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INFECTION CONTROL: CUSP program found to reduce UTIs in non-ICU units

The federal government funded the Comprehensive Unit-based Safety Program (CUSP), a multi-year, nationwide effort to decrease the rate of urinary tract infection associated with the use of catheters in hospitalized patients.  This project was under the leadership of AHA’s Health Research & Educational Trust (HRET).  The project involved disseminating information and tool kits about best practices and collecting data.  Data from over 600 hospitals were studied; these findings represent part of the hospitals that participated.  It was found that hospital units that were not ICUs benefited from the program – as evidenced by a reduced UTI infection rate – but ICUs did not.

Reductions occurred mainly in non-ICUs, where catheter-associated UTI rates decreased from 2.28 to 1.54 infections per 1000 catheter-days…”

Source: Saint, S., and others. (2016, June 2). A program to prevent catheter-associated urinary tract infection in acute care. The New England Journal of Medicine, 374(22), 2111-2119.  Click here for free full text: http://www.nejm.org/doi/pdf/10.1056/NEJMoa1504906  Posted by AHA Resource Center (312)422-2050, rc@aha.org

PATIENT SAFETY: Checklist compares ‘never events’

This article contains two interesting tables related to “never events,” a term introduced in 2001 by Dr. Kenneth Kizer, then the CEO of the National Quality Forum, to describe the most serious types of health care errors.  The first table itemizes the lists of never events developed by four organizations in a side-by-side comparison.  For example, retention of a foreign object in the patient after surgery is listed by all four organizations, which include:

  • National Quality Forum / Leapfrog Group
  • Centers for Medicare & Medicaid Services (CMS)
  • The Joint Commission
  • The National Health Service (United Kingdom)

The second table compares each of the states and the District of Columbia on whether hospitals are required to report adverse events, whether the state reports individual hospital data, and whether the state reports aggregate data.

What I like about this article: 1.) Useful side-by-side comparison of existing lists of never events.  (One of the recommendations of the article is that work should be done on creating a single definition of never events.)  2.) Authoritative source – the authors are with the Armstrong Institute for Patient Safety and Quality at Johns Hopkins.  Dr. Pronovost, especially, is a prolific author on topics related to patient safety.

Source: Austin, J.M., and Pronovost, P. (2015, June). “Never events” and the quest to reduce preventable harm. The Joint Commission Journal on Quality and Patient Safety, 41(6), 279-288. Retrieved from http://www.jcrinc.com/reducing-never-events-and-preventable-harm-in-health-care/  Posted by AHA Resource Center (312) 422-2050, rc@aha.org

Top 10 most frequently occurring hospital-acquired conditions in 2012

The Partnership for Patients is a federal initiative with over 3,700 participating hospitals nationwide that is intended to improve patient safety.  Data are available for 2011 and 2012 on the rate of hospital-acquired conditions per 1,000 discharges for specific conditions in this brief document.  Here are the 2012 rates for this large group of hospitals.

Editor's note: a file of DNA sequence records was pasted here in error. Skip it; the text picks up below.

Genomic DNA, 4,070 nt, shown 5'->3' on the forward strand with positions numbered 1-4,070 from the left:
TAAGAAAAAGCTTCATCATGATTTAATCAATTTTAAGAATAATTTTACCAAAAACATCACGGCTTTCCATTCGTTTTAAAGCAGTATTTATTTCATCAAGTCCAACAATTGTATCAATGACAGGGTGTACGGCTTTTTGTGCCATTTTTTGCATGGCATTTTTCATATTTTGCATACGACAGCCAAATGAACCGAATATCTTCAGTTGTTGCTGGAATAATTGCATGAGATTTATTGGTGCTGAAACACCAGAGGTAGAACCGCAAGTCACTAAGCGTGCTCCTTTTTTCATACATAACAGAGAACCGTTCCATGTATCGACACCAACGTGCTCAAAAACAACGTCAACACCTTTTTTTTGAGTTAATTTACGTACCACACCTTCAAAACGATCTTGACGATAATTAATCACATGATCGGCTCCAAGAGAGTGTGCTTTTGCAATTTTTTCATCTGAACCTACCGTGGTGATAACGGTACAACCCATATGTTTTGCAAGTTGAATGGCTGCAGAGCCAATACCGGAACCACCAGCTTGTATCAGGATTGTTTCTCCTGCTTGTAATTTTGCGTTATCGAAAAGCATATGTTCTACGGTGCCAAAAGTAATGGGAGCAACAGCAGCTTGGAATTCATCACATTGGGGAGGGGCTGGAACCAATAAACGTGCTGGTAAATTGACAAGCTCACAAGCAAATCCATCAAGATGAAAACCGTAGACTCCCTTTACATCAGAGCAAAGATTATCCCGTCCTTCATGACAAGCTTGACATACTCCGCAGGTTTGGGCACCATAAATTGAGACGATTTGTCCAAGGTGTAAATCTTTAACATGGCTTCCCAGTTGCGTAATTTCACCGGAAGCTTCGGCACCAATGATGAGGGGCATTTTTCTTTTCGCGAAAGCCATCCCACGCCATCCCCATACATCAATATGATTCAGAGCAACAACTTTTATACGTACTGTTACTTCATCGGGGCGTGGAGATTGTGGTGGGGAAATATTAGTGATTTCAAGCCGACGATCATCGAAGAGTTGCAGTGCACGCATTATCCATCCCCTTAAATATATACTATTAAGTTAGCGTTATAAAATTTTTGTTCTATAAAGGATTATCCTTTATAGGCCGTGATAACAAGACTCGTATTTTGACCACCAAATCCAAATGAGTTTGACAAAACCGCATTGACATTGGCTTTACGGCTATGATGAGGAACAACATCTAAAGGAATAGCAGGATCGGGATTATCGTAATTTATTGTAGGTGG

Most Frequently Occurring Hospital-Acquired Conditions / 1,000 Discharges

  • 39.43 pressure ulcer
  • 23.21 adverse drug event associated with hypoglycemic agents
  • 10.58 catheter-associated urinary tract infections
  •  9.52 adverse drug event associated with low molecular weight Heparin and Factor Xa inhibitor
  •  7.16 falls
  •  5.25 contrast nephropathy associated with catheter angiography
  •  4.53 adverse drug event associated with Warfarin
  •  4.33 adverse drug event associated with IV Heparin
  •  3.74 mechanical complications associated with central venous catheters
  •  3.30 Hospital-acquired antibiotic-associated C. difficile

Total for This Group of Hospitals in 2012

  • 132 hospital-acquired conditions / 1,000 discharges
  • 4,337,000 total number of hospital-acquired conditions

Total for This Group of Hospitals in 2011

  • 142 hospital-acquired conditions / 1,000 discharges
  • 4,659,000 total number of hospital-acquired conditions

Sources:

U.S. Centers for Medicare & Medicaid Services. About the Partnership for Patients.  Click here for access to this webpage: http://partnershipforpatients.cms.gov/about-the-partnership/aboutthepartnershipforpatients.html

U.S. Agency for Healthcare Research and Quality. (2014, Sept.). Updated Information on the Annual Hospital-Acquired Condition Rate: 2011 and 2012.  Click here for access to this document: http://www.ahrq.gov/professionals/quality-patient-safety/pfp/hacrate2011-12.html

How preventable are patient falls?

A study published in the July issue of the Journal of the American Academy of Orthopaedic Surgeons examines the effectiveness of fall prevention programs to actually reduce the number of patient falls. Fall prevention is a significant challenge for hospitals, not only in terms of patient well-being but also with regard to costs. The Centers for Medicare and Medicaid Services no longer reimburses hospitals for injuries related to falls that occur inside the hospital that could have been prevented by following evidence-based guidelines.  The authors of the article found no conclusive medical evidence that evidence-based guidelines are effective in fall prevention.

Source: Clyburn, T. A., and Heydemann, J. A. Fall prevention in the elderly: analysis and comprehensive review of methods used in the hospital and in the home. Journal of the American Academy of Orthopaedic Surgeons. 19(7):402-409, July 2011. http://www.jaaos.org/cgi/content/abstract/19/7/402

Posted by the AHA Resource Center, (312) 422-2050, rc@aha.org